Indian economy primarily depends upon agricultural inputs for development. Simultaneous to agriculture, the population across urban and rural establishments has also indulged in animal rearing and husbandry.
India is a home to one of the oldest civilisations of the world; therefore the practice of domestication and breeding of animals has been going on for millennia together.
In the present times, animal rearing has become a global human practice and is a part of trade at domestic as well as international markets. This stresses on the fact that animal husbandry has become an integral part of growth of economy.
With the advancement in technology, the procedures of animal rearing and manufacturing of animal products have become more and more refined.
The sector of animal rearing has identified human dependence on animal products and capitalises on this to improve the economy of a nation. There are a variety of animals being reared for multiple products. Be it food products like dairy, meat or oils or fabrics, muscle labour, etc. every factor contributes equally in the socioeconomic growth.
Therefore, it is important to understand the effects of animal rearing on the economy and how it can be utilised to improve the existing economic condition.
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Contribution of Animal Rearing in the Indian Economy
Livestock rearing shares 25% of the total agricultural contribution to the GDP. It is a source of living for millions of Indians who are self-employed in this sector. After successful implementation of Operation flood and the white revolution, India became the largest producer of milk and dairy products generating about 21% of the global milk production. With 6.3 million tons, India stands as the 5th largest producer of meat even though India is home to the largest vegetarian population.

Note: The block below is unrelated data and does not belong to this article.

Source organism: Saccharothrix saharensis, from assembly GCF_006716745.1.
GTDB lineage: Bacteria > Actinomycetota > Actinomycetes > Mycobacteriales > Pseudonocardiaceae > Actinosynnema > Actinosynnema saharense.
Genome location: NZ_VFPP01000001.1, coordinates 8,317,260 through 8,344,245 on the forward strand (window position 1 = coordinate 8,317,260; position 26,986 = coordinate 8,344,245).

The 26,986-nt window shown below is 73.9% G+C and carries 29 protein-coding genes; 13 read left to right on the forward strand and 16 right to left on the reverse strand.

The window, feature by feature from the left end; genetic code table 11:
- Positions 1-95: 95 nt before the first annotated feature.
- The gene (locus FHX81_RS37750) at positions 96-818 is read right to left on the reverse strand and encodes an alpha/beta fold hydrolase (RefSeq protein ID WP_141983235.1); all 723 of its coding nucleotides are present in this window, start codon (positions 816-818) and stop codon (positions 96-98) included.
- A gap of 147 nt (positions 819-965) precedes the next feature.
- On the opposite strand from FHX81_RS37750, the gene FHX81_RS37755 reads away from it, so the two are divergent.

This includes the meat of cattle, sheep, pigs and poultry. Amongst livestock trade, India ranks second in cattle wealth. It has the highest share in buffalo trade, ranks third in the global sheep population as well as has the fifth highest population of ducks and chicken- staple meat diet birds.
The fishery industry has developed ten folds since 1947 and India is second only to China in terms of global fish production. Additionally, India is a dominant player in wool, silk and other animal derived fabrics.
Animal production system that flourishes in India forms one half of the crop-livestock farming system and is vital to maintain job security of majority of the rural population in India. Livestock rearing generates income and provides employment, animal labour and manure.
Furthermore, rapid urbanisation has led to many changes in diet and food preferences which have led to increase in demand of meat, eggs and milk, thereby boosting the market for these products and widening the horizons of animal rearing.
Dairy and Livestock Production
Milk and cattle form the major share of the animal rearing sector of India. This is the reason why India ranks so high in world production of these products. Additionally milk has been an important part of the diet of Indians and is utilised to make many types of dishes in both north as well as south Indian cuisines.
Other dairy products like cheese, cream and butter have increased urban demands as a result of popularisation of western diets. Livestock has more uses than being food products. Cattle are a source of milk and meat.
They provide manure utilised as fuel for cooking as well as a source of energy (biogas). They are also utilised for their draught power in ploughing farm fields and transportation.